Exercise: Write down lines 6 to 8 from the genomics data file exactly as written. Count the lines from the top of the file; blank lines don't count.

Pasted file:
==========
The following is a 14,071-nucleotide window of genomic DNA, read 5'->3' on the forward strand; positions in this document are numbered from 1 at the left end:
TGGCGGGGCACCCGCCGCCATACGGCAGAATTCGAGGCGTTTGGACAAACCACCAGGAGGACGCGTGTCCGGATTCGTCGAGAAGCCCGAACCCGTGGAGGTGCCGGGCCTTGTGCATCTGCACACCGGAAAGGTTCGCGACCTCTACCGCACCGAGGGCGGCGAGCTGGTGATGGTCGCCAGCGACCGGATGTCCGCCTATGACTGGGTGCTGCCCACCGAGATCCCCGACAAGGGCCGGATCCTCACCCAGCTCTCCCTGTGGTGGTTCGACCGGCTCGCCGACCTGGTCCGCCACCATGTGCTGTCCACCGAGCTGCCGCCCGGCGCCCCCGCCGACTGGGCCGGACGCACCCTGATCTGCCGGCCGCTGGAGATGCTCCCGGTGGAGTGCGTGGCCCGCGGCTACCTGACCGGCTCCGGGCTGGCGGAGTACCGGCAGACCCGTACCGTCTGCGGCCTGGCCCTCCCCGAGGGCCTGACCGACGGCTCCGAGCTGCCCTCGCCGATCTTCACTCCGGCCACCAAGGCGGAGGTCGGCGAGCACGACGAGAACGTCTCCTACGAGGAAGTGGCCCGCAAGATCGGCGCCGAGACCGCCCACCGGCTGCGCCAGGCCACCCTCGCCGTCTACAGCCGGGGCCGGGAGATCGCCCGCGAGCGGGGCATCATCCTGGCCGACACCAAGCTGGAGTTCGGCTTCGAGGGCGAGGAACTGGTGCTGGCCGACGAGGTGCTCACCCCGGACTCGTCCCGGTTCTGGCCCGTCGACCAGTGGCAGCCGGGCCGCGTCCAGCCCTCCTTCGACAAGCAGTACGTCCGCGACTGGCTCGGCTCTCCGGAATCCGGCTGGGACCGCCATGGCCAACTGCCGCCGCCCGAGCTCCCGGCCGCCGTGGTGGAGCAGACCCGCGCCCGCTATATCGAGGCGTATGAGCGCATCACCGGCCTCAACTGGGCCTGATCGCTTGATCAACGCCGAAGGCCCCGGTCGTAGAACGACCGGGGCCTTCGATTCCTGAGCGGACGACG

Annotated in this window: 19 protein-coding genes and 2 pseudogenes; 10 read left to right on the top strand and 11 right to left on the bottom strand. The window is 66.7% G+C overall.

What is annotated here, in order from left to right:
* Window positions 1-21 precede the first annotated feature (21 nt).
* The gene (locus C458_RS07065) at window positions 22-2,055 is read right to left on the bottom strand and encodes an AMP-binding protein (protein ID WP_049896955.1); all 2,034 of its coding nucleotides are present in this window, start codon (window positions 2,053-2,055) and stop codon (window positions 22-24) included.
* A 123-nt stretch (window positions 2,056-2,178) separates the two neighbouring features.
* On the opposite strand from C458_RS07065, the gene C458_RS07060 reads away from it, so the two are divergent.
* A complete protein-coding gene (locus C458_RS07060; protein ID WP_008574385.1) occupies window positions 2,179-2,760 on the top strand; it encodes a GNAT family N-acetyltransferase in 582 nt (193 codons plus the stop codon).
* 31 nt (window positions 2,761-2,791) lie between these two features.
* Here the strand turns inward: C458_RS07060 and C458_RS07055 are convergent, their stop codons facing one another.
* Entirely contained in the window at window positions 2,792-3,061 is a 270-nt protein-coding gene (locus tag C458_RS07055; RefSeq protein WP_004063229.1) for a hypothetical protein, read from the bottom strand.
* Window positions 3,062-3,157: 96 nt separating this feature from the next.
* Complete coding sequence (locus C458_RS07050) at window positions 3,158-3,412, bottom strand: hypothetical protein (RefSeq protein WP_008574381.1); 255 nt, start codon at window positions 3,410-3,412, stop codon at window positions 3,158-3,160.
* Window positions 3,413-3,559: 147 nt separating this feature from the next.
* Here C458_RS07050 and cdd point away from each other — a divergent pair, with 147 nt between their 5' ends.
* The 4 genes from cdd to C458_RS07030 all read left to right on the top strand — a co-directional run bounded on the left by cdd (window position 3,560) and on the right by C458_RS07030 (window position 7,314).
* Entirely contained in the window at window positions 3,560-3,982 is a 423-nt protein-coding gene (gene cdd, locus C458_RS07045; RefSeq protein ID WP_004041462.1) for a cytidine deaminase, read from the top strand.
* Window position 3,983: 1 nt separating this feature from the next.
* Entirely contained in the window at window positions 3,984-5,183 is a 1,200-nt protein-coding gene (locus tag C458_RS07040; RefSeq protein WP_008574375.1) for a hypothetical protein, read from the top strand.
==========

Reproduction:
* The gene (locus C458_RS07065) at window positions 22-2,055 is read right to left on the bottom strand and encodes an AMP-binding protein (protein ID WP_049896955.1); all 2,034 of its coding nucleotides are present in this window, start codon (window positions 2,053-2,055) and stop codon (window positions 22-24) included.
* A 123-nt stretch (window positions 2,056-2,178) separates the two neighbouring features.
* On the opposite strand from C458_RS07065, the gene C458_RS07060 reads away from it, so the two are divergent.